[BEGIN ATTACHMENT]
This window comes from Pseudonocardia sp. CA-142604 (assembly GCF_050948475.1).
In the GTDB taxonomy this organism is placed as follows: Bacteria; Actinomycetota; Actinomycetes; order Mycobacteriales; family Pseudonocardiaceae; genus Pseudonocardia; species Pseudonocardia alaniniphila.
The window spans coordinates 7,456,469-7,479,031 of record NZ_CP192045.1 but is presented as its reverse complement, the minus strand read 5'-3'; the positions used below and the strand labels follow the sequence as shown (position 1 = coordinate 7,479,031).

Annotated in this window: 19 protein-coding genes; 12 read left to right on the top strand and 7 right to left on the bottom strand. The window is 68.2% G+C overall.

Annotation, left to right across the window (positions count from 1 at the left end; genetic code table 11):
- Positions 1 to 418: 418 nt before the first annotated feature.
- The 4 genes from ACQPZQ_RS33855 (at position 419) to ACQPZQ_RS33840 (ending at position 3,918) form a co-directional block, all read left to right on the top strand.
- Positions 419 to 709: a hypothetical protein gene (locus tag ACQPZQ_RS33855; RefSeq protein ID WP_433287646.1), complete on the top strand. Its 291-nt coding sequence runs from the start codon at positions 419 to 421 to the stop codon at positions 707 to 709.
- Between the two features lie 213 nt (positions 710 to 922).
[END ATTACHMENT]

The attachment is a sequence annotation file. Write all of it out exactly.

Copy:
This window comes from Pseudonocardia sp. CA-142604 (assembly GCF_050948475.1).
In the GTDB taxonomy this organism is placed as follows: Bacteria; Actinomycetota; Actinomycetes; order Mycobacteriales; family Pseudonocardiaceae; genus Pseudonocardia; species Pseudonocardia alaniniphila.
The window spans coordinates 7,456,469-7,479,031 of record NZ_CP192045.1 but is presented as its reverse complement, the minus strand read 5'-3'; the positions used below and the strand labels follow the sequence as shown (position 1 = coordinate 7,479,031).

Annotated in this window: 19 protein-coding genes; 12 read left to right on the top strand and 7 right to left on the bottom strand. The window is 68.2% G+C overall.

Annotation, left to right across the window (positions count from 1 at the left end; genetic code table 11):
- Positions 1 to 418: 418 nt before the first annotated feature.
- The 4 genes from ACQPZQ_RS33855 (at position 419) to ACQPZQ_RS33840 (ending at position 3,918) form a co-directional block, all read left to right on the top strand.
- Positions 419 to 709: a hypothetical protein gene (locus tag ACQPZQ_RS33855; RefSeq protein ID WP_433287646.1), complete on the top strand. Its 291-nt coding sequence runs from the start codon at positions 419 to 421 to the stop codon at positions 707 to 709.
- Between the two features lie 213 nt (positions 710 to 922).